No. 21-1143. Thompson v. Ragland.
D.Colo. Judge Hartz. 42 USC § 1983—First Amendment Freedom of Speech—Student Speech—Qualified Immunity—Motion to Dismiss.
January 24, 2022
Plaintiff is a student at Metropolitan State University of Denver (MSU). She has an eye condition that makes it difficult for her to see a classroom’s white board. Plaintiff was enrolled in a chemistry class taught by Dr. Lazorski. Plaintiff arrived late to two classes and sat on the floor because the desks were taken in the front rows. The first time she was late, Dr. Lazorski insisted that plaintiff move to a seat, and she had students leave the front row so plaintiff could sit there. The second time, Dr. Lazorski instructed plaintiff to move to a seat, but plaintiff said she preferred to sit on the floor in the front row because of her eye condition. Dr. Lazorski told plaintiff her only options were to sit at a desk or leave the classroom. Plaintiff opted to leave the class and ultimately dropped the class because of the seating dispute. MSU removed the class from plaintiff’s record and refunded her tuition for the class.
Plaintiff then complained about Dr. Lazorski to various MSU officials and administrators. During a mediation, plaintiff was encouraged to complete an evaluation and class-rating forms to address her concerns, but she later learned that she could not submit a review because she was no longer enrolled in the class. Plaintiff sent an email to her former classmates summarizing her experience and encouraging the students to file honest faculty evaluations about the class. Plaintiff then received a letter from defendant, MSU’s associate director for student conduct, informing her that the Dean of Students Office received reports that she may have violated provisions of the student conduct code and that she was subject to a “no contact order” restricting her from communicating with and discussing Dr. Lazorski with other students.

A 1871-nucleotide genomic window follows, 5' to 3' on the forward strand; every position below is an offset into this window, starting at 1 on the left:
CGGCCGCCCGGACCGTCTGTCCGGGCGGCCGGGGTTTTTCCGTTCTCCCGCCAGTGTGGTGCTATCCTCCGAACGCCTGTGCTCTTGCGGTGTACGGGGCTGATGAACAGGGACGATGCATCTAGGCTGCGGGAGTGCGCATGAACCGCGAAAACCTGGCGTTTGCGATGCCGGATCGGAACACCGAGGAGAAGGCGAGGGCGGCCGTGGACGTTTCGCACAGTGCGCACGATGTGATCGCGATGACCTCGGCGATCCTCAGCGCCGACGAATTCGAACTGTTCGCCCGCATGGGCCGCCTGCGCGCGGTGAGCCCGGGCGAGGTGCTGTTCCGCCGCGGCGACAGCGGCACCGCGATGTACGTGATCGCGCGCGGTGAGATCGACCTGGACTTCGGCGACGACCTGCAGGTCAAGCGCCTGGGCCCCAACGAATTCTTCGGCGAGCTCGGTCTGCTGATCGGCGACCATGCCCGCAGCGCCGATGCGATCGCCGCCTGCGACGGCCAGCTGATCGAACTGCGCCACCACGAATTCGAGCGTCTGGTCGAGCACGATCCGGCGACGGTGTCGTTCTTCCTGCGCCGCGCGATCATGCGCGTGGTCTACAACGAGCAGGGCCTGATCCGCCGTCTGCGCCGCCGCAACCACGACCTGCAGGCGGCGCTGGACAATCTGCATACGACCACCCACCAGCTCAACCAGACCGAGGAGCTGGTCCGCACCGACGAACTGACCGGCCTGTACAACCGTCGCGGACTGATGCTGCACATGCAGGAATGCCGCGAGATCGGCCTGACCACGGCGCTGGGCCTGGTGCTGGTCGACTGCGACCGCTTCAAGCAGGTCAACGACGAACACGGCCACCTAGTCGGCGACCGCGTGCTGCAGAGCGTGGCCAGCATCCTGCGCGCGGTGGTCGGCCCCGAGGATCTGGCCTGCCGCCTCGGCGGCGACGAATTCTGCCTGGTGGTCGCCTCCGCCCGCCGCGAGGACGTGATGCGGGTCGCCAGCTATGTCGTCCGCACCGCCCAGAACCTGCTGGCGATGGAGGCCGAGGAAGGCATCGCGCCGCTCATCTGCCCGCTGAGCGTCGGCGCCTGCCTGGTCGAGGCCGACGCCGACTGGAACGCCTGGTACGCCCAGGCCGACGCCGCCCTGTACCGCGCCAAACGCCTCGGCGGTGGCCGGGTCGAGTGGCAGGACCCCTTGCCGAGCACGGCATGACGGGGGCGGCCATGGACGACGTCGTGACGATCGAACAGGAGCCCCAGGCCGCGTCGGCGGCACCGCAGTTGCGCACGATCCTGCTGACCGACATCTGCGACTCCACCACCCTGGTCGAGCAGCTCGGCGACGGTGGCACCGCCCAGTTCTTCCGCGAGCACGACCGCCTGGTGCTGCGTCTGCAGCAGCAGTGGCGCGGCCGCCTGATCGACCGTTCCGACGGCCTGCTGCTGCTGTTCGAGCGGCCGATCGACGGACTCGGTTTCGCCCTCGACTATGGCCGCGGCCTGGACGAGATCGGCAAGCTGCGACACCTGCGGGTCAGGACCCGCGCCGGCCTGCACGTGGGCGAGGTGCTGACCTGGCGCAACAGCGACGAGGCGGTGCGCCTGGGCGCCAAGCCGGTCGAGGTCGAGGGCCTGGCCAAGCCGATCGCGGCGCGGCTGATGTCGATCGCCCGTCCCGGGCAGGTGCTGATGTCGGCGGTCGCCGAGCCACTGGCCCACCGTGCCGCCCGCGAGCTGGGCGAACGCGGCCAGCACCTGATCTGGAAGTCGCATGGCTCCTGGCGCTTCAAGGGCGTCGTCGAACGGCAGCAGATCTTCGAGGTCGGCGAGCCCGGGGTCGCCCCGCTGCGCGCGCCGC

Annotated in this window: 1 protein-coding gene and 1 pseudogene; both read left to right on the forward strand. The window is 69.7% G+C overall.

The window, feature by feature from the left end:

Plaintiff filed suit under 42 USC § 1983 seeking compensatory and punitive damages. Defendant moved to dismiss for failure to state a claim, asserting entitlement to qualified immunity. The district court granted the motion, holding that even if defendant’s conduct abridged the First Amendment, he did not violate clearly established law.
Plaintiff appealed the motion ruling. Public officials are entitled to qualified immunity under § 1983 unless (1) they violated a federal statutory or constitutional right, and (2) the unlawfulness of their conduct was clearly established at the time. Under US Supreme Court precedent, students maintain their constitutional rights to freedom of speech and expression at school. But student conduct that materially disrupts classwork or involves substantial disorder or invades the rights of others is not immunized by freedom of speech. There is also highly relevant Tenth Circuit precedent on this issue. Based on this precedent, the Tenth Circuit concluded that plaintiff’s complaint adequately stated a First Amendment violation because, based on the allegations in the complaint, plaintiff’s speech was restricted, and there was no apparent legitimate basis for the restriction. Further, defendant did not argue that plaintiff’s communications were vulgar or violated valid restrictions on the time, place, or manner of speech, or that plaintiff was disciplined for violating the rules for engaging in school-sponsored expressive activity or for advocating unlawful conduct. Further, although defendant argued that plaintiff’s conduct was disruptive, there was no evidence of any disruption caused by plaintiff’s email. Additionally, at the time of defendant’s letter to plaintiff, the law was clearly settled that discipline cannot be imposed on student speech without good reason. And when, as here, discipline takes the form of a prior restraint on student speech, prospective, content-based restrictions carry a presumption of unconstitutionality.
However, defendant has not yet had an opportunity to present evidence that might justify his actions. Because the district court disposed of the case on a Fed. R. Civ. Proc. 12(b)(6) motion, defendant has not yet filed an answer, and he may be entitled to qualified immunity at the summary judgment stage.
The dismissal on qualified immunity grounds was reversed and the case was remanded for further proceedings.